“Thankfully now, this is legal. The whole idea of Schedule 1, I think, is going to go away. How bizarre is that? That these molecules are ‘evil’. Please, come on!”
That is a direct quote from celebrity addiction medicine specialist Dr. Drew Pinsky on his new YouTube podcast, “Dr. Drew After Dark”, recorded in California where cannabis is legal for recreational use. This followed a discussion with his guest, comedian Brian Redban, about cannabis’s potential for addiction in some people.
For years in the press, Pinsky, as a celebrity addiction counselor, has used his platform to highlight the tiny fraction of people whose experience with cannabis and other drugs have become addictions. He even said in the The Denver Post in 2014 that cannabis “acts like an opiate” and complained about legalization there, saying “I do wish they would pass laws that enhance health, not jeopardize it.”
Like a hammer sees everything as a nail, an addiction specialist sees every drug as a potential bad habit. But apparently, even Dr. Drew seems to have changed his mind over the years, and now does not believe in banning these substances.
In the eyes of those who think Schedule 1 is a socially sane law to have in place, 100% of drug users should be criminals when, according to Columbia University psychologist Dr. Carl Hart, only 10-20% of people who use drugs become addicted.
And how is a ban on drugs helping addicts anyway? People are addicted to alcohol and tobacco, which are legal, and heroin and cocaine, which are illegal.. Those who wish to control their alcohol and tobacco addictions are free to ask for help without having to worry about someone alerting the police because they might be in possession of a pint of whiskey or a pack of cigarettes.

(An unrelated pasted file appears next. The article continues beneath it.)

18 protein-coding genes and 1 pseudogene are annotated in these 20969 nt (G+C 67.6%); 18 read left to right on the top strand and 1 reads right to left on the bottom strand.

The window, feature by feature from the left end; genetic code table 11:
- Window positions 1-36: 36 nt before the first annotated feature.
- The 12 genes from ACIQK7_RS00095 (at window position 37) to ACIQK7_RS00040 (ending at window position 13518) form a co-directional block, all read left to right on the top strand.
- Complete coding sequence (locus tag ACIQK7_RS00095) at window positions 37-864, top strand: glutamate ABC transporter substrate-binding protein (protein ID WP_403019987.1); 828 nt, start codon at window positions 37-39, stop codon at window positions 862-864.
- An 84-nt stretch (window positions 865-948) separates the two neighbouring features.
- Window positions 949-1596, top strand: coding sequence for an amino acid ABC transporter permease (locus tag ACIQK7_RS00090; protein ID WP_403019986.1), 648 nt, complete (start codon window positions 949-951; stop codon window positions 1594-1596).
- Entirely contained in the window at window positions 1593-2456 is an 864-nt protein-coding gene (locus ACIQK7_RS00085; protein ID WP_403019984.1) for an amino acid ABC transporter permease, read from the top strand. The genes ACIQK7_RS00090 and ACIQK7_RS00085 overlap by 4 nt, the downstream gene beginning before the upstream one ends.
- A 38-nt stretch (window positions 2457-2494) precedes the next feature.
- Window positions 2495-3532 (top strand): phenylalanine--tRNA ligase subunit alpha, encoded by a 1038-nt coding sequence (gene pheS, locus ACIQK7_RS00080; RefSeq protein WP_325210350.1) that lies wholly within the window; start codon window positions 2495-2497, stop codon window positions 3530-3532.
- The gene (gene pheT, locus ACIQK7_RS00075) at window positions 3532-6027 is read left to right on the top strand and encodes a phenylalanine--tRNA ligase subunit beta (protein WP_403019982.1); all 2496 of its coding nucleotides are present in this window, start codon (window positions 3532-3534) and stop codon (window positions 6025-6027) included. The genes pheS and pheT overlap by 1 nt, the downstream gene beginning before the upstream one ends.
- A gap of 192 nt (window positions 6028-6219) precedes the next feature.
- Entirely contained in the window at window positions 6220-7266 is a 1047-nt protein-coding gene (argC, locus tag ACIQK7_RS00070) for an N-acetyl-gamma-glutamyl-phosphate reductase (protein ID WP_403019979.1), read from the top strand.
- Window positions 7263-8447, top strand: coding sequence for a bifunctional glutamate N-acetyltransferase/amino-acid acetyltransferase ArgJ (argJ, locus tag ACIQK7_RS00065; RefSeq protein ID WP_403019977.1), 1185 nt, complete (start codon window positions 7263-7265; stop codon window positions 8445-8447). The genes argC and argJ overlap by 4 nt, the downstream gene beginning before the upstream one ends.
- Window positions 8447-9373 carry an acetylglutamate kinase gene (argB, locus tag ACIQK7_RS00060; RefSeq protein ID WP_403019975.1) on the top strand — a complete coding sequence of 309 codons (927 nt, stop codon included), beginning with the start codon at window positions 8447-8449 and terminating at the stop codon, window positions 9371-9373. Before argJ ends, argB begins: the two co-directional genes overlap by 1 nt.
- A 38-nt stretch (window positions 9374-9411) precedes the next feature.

Locking people in cages does not help them with their addiction problems. It does the opposite, in fact, because banning drugs doesn’t make drugs go away. Banning drugs creates a black market that extends easily into the prison system, a system that is in part our society’s dated way of dealing with addiction problems. Anti-heath, anti-social. Allowing people to battle their addiction problems out in the open severely cuts down on drug use, as we’ve seen in Portugal.
Banning drugs is anti-science. The ability to study Schedule 1 drugs is severely restricted. National Institutes on Drug Abuse Director Nora Volkow said during a House Appropriations hearing recently, “Indeed, the moment that a drug gets a Schedule I, which is done in order to protect the public so that they don’t get exposed to it, it makes research much harder…This is because [researchers] actually have to through a registration process that is actually lengthy and cumbersome.” Volkow also said that a ban on kratom would “make it very difficult for our researchers to get a hold of the pharmacological compound itself.”
Rep. Mark Pocan from Wisconsin agreed. Referring to kratom, he said, “There seems to be—all the problems we’re trying to untangle right now around cannabis, marijuana specifically, because of Schedule I, I’d hate to see us put another drug there and then have to try to work backwards.”
The War on Drugs is a stupid, barbaric policy that helps no one, hurts society in countless ways, and it’s time it ends. It would help if addiction counselors stop taking every opportunity they have in the media to propagandize about the evils of substances as though they’re selling a problem to potential customers, rather than treating addicts.